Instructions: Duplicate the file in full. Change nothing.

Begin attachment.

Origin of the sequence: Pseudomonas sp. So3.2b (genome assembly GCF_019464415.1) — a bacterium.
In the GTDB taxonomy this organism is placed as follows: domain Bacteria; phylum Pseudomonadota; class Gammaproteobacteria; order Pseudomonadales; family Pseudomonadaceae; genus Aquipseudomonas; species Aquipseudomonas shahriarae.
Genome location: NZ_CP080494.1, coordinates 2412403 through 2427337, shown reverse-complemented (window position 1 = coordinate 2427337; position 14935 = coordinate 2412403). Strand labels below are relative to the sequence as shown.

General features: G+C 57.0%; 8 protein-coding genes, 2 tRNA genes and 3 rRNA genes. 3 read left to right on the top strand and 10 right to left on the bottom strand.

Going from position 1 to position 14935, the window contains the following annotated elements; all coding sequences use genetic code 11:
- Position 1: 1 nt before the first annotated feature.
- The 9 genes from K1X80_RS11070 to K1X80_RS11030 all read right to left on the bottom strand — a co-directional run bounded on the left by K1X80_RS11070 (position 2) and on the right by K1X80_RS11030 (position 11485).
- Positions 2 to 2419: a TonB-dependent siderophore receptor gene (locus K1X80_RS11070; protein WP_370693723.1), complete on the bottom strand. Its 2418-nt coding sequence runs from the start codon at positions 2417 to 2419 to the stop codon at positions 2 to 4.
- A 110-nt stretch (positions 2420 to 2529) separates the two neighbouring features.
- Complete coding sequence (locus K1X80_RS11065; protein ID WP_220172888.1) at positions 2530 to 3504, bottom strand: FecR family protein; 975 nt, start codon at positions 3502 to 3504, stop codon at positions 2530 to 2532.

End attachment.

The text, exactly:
Origin of the sequence: Pseudomonas sp. So3.2b (genome assembly GCF_019464415.1) — a bacterium.
In the GTDB taxonomy this organism is placed as follows: domain Bacteria; phylum Pseudomonadota; class Gammaproteobacteria; order Pseudomonadales; family Pseudomonadaceae; genus Aquipseudomonas; species Aquipseudomonas shahriarae.
Genome location: NZ_CP080494.1, coordinates 2412403 through 2427337, shown reverse-complemented (window position 1 = coordinate 2427337; position 14935 = coordinate 2412403). Strand labels below are relative to the sequence as shown.

General features: G+C 57.0%; 8 protein-coding genes, 2 tRNA genes and 3 rRNA genes. 3 read left to right on the top strand and 10 right to left on the bottom strand.

Going from position 1 to position 14935, the window contains the following annotated elements; all coding sequences use genetic code 11:
- Position 1: 1 nt before the first annotated feature.
- The 9 genes from K1X80_RS11070 to K1X80_RS11030 all read right to left on the bottom strand — a co-directional run bounded on the left by K1X80_RS11070 (position 2) and on the right by K1X80_RS11030 (position 11485).
- Positions 2 to 2419: a TonB-dependent siderophore receptor gene (locus K1X80_RS11070; protein WP_370693723.1), complete on the bottom strand. Its 2418-nt coding sequence runs from the start codon at positions 2417 to 2419 to the stop codon at positions 2 to 4.
- A 110-nt stretch (positions 2420 to 2529) separates the two neighbouring features.
- Complete coding sequence (locus K1X80_RS11065; protein ID WP_220172888.1) at positions 2530 to 3504, bottom strand: FecR family protein; 975 nt, start codon at positions 3502 to 3504, stop codon at positions 2530 to 2532.